Earlier this month, Microsoft began testing a new Xbox Game Pass subscription package that allows up to five people to share membership benefits simultaneously.
The test is limited to Ireland and Colombia, but branding shared by the Twitter leaker Aggiornamenti Lumia (opens in new tab) suggests that it’s going well enough for Microsoft to be thinking of a full rollout.
pic.twitter.com/9K40x15YhvAugust 27, 2022
As you can see from the tweet above, it seems that the tier will simply be called “Friends & Family” which feels both extremely safe and quite risky at the same time.
On one hand, that kind of branding has been used by cell phone providers for ages and is pretty self-explanatory. But on the other hand, the “Friends” part suggests that Microsoft is happy to allow subscribers to share accounts between households, which is something that corporations have been deeply suspicious of in the past.
The trial certainly seems to permit this, specifically stating that it’s aimed at “friends and family across console, PC and cloud” with the only restriction being that users “must reside in the same country as you.”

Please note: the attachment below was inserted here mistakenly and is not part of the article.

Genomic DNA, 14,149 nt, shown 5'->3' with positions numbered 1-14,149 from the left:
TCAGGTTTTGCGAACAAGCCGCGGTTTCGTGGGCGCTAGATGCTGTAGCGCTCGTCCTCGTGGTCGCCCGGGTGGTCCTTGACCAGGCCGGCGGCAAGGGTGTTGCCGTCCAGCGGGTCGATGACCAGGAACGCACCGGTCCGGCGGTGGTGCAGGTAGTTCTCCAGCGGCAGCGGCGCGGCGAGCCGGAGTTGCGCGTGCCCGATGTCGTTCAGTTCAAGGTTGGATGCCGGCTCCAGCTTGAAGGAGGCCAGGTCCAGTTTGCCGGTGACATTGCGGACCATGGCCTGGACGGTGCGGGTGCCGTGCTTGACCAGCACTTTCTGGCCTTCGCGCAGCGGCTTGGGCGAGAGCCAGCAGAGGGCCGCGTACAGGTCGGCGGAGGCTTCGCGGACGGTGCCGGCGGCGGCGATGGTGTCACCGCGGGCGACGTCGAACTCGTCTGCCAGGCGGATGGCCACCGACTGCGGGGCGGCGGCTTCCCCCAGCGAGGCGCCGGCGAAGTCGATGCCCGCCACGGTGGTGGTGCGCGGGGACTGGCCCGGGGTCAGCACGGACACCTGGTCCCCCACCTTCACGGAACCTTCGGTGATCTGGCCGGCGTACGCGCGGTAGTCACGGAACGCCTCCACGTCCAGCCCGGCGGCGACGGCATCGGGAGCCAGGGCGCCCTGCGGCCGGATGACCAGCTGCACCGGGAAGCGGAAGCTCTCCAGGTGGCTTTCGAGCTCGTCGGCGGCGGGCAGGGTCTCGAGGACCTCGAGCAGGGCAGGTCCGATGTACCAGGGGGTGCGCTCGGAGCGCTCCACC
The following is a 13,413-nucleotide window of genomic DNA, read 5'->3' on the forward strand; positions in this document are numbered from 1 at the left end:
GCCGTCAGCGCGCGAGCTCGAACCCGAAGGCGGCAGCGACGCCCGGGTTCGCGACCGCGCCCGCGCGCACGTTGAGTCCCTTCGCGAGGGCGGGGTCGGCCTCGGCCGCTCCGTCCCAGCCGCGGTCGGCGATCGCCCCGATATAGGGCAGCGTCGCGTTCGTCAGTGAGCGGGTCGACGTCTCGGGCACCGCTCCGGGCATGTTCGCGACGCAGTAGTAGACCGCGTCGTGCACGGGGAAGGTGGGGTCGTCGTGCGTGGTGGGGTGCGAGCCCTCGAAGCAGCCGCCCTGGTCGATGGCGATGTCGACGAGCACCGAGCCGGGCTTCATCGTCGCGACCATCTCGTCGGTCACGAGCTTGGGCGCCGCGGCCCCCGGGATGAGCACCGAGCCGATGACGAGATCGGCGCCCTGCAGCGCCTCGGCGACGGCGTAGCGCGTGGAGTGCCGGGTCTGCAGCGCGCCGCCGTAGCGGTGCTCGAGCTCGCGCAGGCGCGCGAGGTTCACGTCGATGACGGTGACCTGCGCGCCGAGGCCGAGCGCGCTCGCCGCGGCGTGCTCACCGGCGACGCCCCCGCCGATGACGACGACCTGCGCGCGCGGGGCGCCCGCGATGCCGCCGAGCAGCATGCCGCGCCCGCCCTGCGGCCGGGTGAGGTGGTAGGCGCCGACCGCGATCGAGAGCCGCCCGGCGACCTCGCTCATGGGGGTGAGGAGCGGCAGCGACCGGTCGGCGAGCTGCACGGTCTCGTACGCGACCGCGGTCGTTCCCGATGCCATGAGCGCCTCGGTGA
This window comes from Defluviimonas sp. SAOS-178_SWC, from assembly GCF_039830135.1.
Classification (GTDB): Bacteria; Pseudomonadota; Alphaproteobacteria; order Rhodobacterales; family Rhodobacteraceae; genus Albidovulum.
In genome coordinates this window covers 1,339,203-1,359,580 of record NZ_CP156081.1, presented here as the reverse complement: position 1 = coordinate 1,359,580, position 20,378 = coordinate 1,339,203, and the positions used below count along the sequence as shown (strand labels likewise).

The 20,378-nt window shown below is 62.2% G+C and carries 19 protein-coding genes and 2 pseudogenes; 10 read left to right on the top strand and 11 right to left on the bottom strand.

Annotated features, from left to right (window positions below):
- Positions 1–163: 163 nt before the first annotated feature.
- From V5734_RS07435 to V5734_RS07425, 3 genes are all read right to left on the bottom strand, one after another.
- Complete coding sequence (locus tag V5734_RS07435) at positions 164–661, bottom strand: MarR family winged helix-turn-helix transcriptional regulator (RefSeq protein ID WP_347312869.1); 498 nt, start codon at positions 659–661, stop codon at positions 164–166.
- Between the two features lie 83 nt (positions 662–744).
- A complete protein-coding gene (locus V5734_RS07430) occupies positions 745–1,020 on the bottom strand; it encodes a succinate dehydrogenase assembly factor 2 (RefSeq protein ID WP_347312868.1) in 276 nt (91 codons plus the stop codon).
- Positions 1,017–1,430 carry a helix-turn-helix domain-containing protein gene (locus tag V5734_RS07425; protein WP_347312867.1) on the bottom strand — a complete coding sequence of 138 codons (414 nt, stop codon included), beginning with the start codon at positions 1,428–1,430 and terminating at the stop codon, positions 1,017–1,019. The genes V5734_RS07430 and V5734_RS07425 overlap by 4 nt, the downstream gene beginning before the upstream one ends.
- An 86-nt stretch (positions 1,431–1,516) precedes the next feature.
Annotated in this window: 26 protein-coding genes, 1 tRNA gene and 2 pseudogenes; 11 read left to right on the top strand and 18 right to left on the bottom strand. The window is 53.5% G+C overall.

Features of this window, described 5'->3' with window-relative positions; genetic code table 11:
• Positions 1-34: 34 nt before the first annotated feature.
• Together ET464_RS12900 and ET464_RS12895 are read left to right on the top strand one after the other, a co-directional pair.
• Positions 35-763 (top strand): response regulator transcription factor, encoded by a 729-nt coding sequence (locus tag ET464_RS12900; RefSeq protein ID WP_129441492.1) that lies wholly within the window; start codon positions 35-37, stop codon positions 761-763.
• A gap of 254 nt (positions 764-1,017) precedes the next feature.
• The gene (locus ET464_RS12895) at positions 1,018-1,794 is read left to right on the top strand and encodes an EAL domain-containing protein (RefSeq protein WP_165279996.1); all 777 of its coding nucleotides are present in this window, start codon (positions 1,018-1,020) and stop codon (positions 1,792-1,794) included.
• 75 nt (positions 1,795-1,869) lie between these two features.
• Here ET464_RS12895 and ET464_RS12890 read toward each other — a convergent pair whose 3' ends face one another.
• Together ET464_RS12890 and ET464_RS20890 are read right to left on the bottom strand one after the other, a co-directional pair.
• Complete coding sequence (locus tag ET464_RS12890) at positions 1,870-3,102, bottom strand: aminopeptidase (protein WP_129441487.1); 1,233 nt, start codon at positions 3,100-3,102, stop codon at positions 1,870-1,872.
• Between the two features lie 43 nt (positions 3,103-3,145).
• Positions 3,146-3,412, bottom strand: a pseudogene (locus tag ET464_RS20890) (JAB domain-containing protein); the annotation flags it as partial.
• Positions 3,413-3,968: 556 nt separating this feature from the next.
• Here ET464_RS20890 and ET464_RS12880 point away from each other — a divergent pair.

That’s bold because account sharing has vexed streaming giants like Netflix, pushing it to crack down on password sharing.
Even those that allow multi-user accounts are wary of making it a free-for-all. Spotify’s “Family” plan, for example, specifically requires you to reside at the same address as those you want to share with, and the company has even considered location tracking in order to police usage (opens in new tab).
Maybe that’s just a reflection on the different use cases: most households have multiple smartphones, but few have several Xboxes. But all the same, it feels pleasingly generous from Microsoft.
Of course, we may have to reevaluate that assessment when official pricing is revealed: if it’s barely less than the cost of five Xbox Game Passes, then it would feel quite miserly.
But that doesn’t feel very likely for a couple of reasons: first, Microsoft doesn’t want to alienate smaller friendship groups from the upgrade. Second — for the test at least — pricing seems quite reasonable.
While you can’t actually buy a test membership, you can backwards engineer the pricing from the way it converts existing memberships. Microsoft says that a full month of Game Pass Ultimate will convert to 18 days of the new sharing plan, and given the former currently costs $15 a month, that means a full month comes to $25.
Hopefully this leaked branding is a sign that Microsoft is preparing to roll out the new membership tier. If it is, the company may have a very strong argument as to why the Xbox Series X should be the console to get this holiday rather than the PS5.